FourFourTwo's 59 Best Under-21 Wonderkids in the World: 20-11
Words: Michael Yokhin, Jonathan Harding, David Cartlidge, Joe Brewin, Martin Mazur, Marcus Alves.
20. Ante Coric, 19 (Dinamo Zagreb)
Croatian fans hope that the 19-year-old could become the new Luka Modric, and there are chances of that dream coming true. Coric is a very elegant midfielder with good close control and wonderful passing ability, which make comparisons to the Real Madrid star almost inevitable.
The youngster himself, however, aspires to play for Barcelona one day, even though he knows that the road will not necessarily be smooth. For now, he remains at Dinamo Zagreb after interest from Liverpool and Manchester City didn't result in specific negotiations. In the past he’s rejected some of Europe’s biggest clubs – indeed, at Bayern Munich there’s a grading system which determines the potential of young players, and Coric was the first in their history to fully finish all of the tasks and score maximum points. But he turned the Bavarians down.
Having made his debut for Dinamo Zagreb at the age of 17, Coric became a very valued member of their squad, though his slight built means that he is rarely able to play the full 90 minutes. He must be much stronger physically to become a complete player. It’s probably the reason he stayed on the bench in most Champions League matches last season. Coric made Croatia’s squad for Euro 2016 but didn't play a single minute, and will hope to gain much more experience this term. MY
19. Tin Jedvaj, 20 (Bayer Leverkusen)
Losing Dani Carvajal in the summer of 2014 was inevitable for Bayer Leverkusen, and his departure left big shoes to fill. At first, Roma's Tin Jedvaj didn’t look like a suitable replacement. His stunning goal against Werder Bremen might have got a few fans excited, but it quickly became clear that the Croatian was raw defensively.
Since then, though, the right-back’s talent has grown. His reading of the game has drastically improved and his tenacious work rate down the wing suits Leverkusen’s style of play. The battle against even younger team-mate Benjamin Henrichs – one Jedvaj is currently losing – will be great for B04, but pivotal for Jedvaj’s progression.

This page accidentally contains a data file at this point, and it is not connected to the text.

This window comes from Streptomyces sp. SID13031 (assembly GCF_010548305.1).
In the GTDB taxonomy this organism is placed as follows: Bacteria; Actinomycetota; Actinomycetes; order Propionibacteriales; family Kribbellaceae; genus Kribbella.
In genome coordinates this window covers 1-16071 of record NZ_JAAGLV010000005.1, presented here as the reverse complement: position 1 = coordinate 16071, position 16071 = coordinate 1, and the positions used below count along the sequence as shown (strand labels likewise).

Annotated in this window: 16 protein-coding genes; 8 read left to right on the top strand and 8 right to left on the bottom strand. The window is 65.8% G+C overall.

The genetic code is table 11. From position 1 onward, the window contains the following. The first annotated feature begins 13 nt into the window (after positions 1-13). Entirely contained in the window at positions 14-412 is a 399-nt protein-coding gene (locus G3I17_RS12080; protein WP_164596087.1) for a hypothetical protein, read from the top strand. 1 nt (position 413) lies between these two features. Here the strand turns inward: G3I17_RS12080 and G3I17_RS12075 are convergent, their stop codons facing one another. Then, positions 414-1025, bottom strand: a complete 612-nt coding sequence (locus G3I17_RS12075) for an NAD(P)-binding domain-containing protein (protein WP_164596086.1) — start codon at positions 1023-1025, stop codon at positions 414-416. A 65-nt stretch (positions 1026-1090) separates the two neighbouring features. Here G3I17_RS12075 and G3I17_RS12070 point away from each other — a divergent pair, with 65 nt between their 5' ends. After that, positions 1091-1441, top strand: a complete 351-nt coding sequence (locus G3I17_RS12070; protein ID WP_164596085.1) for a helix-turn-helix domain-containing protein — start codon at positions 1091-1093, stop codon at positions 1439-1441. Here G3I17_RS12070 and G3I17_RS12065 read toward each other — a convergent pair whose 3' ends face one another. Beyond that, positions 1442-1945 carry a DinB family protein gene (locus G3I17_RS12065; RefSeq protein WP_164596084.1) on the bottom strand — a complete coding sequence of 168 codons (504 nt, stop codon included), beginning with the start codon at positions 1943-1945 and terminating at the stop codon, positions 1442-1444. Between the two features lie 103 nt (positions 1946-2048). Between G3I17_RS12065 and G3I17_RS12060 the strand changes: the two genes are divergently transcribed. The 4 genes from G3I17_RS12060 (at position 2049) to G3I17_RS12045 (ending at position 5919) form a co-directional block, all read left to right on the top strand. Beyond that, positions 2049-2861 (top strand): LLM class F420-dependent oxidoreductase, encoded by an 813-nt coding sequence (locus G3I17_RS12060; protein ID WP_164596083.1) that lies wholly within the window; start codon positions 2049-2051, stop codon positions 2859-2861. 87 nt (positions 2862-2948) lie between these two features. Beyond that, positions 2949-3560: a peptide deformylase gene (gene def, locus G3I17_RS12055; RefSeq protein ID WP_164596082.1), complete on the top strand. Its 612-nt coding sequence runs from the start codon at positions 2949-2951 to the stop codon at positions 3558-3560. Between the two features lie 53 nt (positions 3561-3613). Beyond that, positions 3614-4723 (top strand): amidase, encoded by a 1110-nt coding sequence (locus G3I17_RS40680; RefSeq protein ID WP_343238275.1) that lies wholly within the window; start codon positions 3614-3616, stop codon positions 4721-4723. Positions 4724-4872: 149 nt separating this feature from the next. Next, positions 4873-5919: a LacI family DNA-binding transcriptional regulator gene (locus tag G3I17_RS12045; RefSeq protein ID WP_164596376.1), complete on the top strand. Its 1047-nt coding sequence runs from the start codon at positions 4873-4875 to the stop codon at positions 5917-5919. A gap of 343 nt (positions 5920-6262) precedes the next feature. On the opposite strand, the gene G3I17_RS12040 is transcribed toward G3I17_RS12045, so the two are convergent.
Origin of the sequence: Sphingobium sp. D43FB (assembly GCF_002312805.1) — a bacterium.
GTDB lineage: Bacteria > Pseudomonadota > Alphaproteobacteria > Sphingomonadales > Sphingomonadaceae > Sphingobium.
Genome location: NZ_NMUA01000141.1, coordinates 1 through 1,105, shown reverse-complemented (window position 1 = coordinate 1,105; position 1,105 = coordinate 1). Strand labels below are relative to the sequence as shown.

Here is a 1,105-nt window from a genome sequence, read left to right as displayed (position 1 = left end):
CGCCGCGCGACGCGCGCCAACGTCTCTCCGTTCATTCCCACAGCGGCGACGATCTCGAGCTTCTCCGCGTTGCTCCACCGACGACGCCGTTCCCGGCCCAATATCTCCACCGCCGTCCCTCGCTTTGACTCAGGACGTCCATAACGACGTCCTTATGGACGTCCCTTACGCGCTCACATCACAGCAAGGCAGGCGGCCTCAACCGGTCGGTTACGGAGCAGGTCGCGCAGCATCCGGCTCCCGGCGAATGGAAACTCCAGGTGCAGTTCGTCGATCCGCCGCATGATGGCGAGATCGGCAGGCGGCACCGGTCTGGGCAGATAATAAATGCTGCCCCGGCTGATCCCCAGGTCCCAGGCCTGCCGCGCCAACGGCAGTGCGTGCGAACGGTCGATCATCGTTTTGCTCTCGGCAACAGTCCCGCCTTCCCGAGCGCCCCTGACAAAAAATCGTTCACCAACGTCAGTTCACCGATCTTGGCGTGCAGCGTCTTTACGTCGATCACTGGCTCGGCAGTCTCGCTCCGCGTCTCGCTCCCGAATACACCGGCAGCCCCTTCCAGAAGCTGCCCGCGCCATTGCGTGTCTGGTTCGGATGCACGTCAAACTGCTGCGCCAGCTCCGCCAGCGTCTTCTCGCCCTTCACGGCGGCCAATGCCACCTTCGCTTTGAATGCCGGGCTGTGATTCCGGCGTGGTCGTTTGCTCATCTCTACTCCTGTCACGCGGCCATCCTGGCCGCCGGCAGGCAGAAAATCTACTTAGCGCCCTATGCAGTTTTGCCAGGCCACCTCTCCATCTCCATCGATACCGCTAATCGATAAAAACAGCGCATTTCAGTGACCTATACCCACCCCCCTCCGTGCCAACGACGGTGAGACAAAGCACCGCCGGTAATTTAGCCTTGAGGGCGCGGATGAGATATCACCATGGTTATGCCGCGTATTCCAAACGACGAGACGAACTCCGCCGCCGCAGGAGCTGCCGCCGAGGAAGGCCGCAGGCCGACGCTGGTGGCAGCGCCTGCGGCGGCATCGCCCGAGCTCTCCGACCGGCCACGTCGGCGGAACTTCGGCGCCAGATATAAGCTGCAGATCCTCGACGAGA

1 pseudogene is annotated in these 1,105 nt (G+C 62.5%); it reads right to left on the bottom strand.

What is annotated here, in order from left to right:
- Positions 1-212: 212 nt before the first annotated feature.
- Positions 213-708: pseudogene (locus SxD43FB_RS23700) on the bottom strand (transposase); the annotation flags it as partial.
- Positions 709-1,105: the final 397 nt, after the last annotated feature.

While most would admit that there is still plenty of work to be done – he even played at centre-back for three matches last season, in which Leverkusen conceded 10 goals – the Croatian is still just 20. The talent is undoubtedly there and the next few years will decide whether he steps up or drifts. JH
18. Marlos Moreno, 20 (Deportivo La Coruna, on loan from Man City)
After arriving at Atletico Nacional as a 14-year-old, Marlo Moreno’s rise has been rapid. It climaxed in 2016 as he played a key role in his boyhood club triumphing in both the Superliga Colombiana and their sensational Copa Libertadores win.
Moreno’s stunning displays – he scored in the first three group games and added five more assists throughout the competition – convinced Manchester City to part with a potential bargain £5m for him, amid interest from clubs including Manchester United, Liverpool, Benfica and Sporting.
He can play anywhere along the frontline but prefers the No.9 role he relished in Colombia. “My game is based on speed and skill. I think one-on-one situations are my strong point,” he told Manchester City’s official site upon signing. At just 5ft 7in Moreno is something of a pocket rocket who packs blistering pace and dribbling skills. He also happens to have scored the quickest goal in Atletico Nacional’s history, after 30 seconds – and it came in last season’s league decider. Catch him if you can. DC
17. Timo Werner, 20 (RB Leipzig)
Towards the end of Werner’s spell at Stuttgart, it looked like his early promise had burned out – after all, he’d been playing in the first team since he was 17. His €10m move to RB Leipzig, however, has proved it was his surroundings that clouded his development.
The transfer was a brave but sensible decision, and the effects are already clear. Werner – part of Germany’s U17 team (with Max Meyer, Julian Brandt) that finished runners-up in the 2012 Euros when he was barely 16 – is showing much-improved movement, his scoring touch is back and he already looks like the player Stuttgart proudly promoted from their academy after hitting 31 goals (in 34 games) for the U17s and then 24 (in 25 games) for the U19s.
Werner’s experience isn’t the problem. He's made over 100 Bundesliga appearances – the youngest player ever to hit that tally in the league’s history. It was his composure in front of goal that was questioned. But with his confidence surging and his surroundings perfect, 2017 will be a big year for him. JH
16. Youri Tielemans, 19 (Anderlecht)
Aged 19, the talented midfielder is way into his fourth season in Anderlecht’s starting line-up. Ever since making his debut in July 2013 and becoming the youngest-ever Belgian in the Champions League, Tielemans has remained a key player in midfield, and it is somewhat surprising that his club have managed to keep him so far despite interest from top clubs.
He could become a complete midfield star thanks to his versatility. Tielemans is two-footed, likes to dictate the tempo from behind, but at the same time packs a fine shot and is astute technically. His passing range can be exquisite, and his scoring record is good, with 22 goals in all competitions (five in 13 games so far this season).
Tielemans isn’t consistent enough yet, and hasn’t had a chance to prove himself for the national team because the Red Devils have such an incredible choice of superstars in midfield. But his time will come. MY